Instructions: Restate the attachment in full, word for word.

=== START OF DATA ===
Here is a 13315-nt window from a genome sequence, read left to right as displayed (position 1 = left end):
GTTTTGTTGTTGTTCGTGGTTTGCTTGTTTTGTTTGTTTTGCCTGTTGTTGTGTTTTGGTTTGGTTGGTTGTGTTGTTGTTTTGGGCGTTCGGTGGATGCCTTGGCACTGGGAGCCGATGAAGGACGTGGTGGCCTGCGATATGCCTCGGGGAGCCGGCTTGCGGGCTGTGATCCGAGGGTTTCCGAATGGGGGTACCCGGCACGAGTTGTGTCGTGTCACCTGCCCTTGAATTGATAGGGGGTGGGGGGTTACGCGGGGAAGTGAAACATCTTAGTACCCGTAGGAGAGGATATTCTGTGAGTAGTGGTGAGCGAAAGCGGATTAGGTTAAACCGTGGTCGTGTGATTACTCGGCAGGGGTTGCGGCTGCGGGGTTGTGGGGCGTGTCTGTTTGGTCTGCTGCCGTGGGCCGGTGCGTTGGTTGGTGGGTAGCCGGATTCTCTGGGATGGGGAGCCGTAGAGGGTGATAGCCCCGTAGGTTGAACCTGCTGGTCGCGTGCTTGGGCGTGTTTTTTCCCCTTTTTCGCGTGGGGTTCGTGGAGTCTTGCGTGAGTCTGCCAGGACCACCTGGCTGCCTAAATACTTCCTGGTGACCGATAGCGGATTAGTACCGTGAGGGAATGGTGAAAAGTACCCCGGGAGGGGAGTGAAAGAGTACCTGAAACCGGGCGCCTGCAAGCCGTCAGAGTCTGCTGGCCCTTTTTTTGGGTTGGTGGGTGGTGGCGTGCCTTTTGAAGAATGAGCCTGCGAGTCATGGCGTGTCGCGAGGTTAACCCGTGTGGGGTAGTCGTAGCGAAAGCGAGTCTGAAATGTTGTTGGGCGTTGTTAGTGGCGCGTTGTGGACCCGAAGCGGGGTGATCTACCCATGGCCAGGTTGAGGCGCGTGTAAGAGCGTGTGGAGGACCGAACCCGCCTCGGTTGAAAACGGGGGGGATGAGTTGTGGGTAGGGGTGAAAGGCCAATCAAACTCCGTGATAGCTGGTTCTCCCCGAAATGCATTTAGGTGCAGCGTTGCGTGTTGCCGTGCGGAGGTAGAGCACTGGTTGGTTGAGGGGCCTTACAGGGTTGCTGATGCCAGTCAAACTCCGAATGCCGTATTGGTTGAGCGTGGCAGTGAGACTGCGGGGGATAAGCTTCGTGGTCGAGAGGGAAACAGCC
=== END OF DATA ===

Here is a 13315-nt window from a genome sequence, read left to right as displayed (position 1 = left end):
GTTTTGTTGTTGTTCGTGGTTTGCTTGTTTTGTTTGTTTTGCCTGTTGTTGTGTTTTGGTTTGGTTGGTTGTGTTGTTGTTTTGGGCGTTCGGTGGATGCCTTGGCACTGGGAGCCGATGAAGGACGTGGTGGCCTGCGATATGCCTCGGGGAGCCGGCTTGCGGGCTGTGATCCGAGGGTTTCCGAATGGGGGTACCCGGCACGAGTTGTGTCGTGTCACCTGCCCTTGAATTGATAGGGGGTGGGGGGTTACGCGGGGAAGTGAAACATCTTAGTACCCGTAGGAGAGGATATTCTGTGAGTAGTGGTGAGCGAAAGCGGATTAGGTTAAACCGTGGTCGTGTGATTACTCGGCAGGGGTTGCGGCTGCGGGGTTGTGGGGCGTGTCTGTTTGGTCTGCTGCCGTGGGCCGGTGCGTTGGTTGGTGGGTAGCCGGATTCTCTGGGATGGGGAGCCGTAGAGGGTGATAGCCCCGTAGGTTGAACCTGCTGGTCGCGTGCTTGGGCGTGTTTTTTCCCCTTTTTCGCGTGGGGTTCGTGGAGTCTTGCGTGAGTCTGCCAGGACCACCTGGCTGCCTAAATACTTCCTGGTGACCGATAGCGGATTAGTACCGTGAGGGAATGGTGAAAAGTACCCCGGGAGGGGAGTGAAAGAGTACCTGAAACCGGGCGCCTGCAAGCCGTCAGAGTCTGCTGGCCCTTTTTTTGGGTTGGTGGGTGGTGGCGTGCCTTTTGAAGAATGAGCCTGCGAGTCATGGCGTGTCGCGAGGTTAACCCGTGTGGGGTAGTCGTAGCGAAAGCGAGTCTGAAATGTTGTTGGGCGTTGTTAGTGGCGCGTTGTGGACCCGAAGCGGGGTGATCTACCCATGGCCAGGTTGAGGCGCGTGTAAGAGCGTGTGGAGGACCGAACCCGCCTCGGTTGAAAACGGGGGGGATGAGTTGTGGGTAGGGGTGAAAGGCCAATCAAACTCCGTGATAGCTGGTTCTCCCCGAAATGCATTTAGGTGCAGCGTTGCGTGTTGCCGTGCGGAGGTAGAGCACTGGTTGGTTGAGGGGCCTTACAGGGTTGCTGATGCCAGTCAAACTCCGAATGCCGTATTGGTTGAGCGTGGCAGTGAGACTGCGGGGGATAAGCTTCGTGGTCGAGAGGGAAACAGCC